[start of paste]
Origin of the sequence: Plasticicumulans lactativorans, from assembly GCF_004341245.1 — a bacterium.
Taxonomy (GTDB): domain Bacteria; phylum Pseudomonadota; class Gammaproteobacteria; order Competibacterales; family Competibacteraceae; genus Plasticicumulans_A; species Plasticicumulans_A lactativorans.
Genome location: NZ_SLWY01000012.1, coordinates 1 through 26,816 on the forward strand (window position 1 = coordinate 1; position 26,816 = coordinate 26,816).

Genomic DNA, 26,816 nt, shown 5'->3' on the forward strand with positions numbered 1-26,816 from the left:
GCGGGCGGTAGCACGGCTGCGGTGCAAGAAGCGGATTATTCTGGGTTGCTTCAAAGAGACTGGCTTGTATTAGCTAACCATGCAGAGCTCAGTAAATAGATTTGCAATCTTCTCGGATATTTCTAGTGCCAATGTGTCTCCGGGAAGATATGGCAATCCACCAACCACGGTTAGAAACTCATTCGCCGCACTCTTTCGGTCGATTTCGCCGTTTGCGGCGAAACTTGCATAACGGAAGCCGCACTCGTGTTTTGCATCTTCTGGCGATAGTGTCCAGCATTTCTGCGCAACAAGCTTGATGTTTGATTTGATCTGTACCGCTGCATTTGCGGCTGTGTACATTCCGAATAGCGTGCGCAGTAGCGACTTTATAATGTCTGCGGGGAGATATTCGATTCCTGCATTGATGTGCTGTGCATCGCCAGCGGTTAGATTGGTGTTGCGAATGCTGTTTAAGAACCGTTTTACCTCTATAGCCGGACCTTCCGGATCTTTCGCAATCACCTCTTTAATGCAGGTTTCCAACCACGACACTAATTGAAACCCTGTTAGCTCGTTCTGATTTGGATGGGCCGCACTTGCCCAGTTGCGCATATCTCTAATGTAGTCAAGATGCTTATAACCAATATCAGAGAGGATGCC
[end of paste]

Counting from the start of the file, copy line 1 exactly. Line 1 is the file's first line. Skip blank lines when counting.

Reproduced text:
Origin of the sequence: Plasticicumulans lactativorans, from assembly GCF_004341245.1 — a bacterium.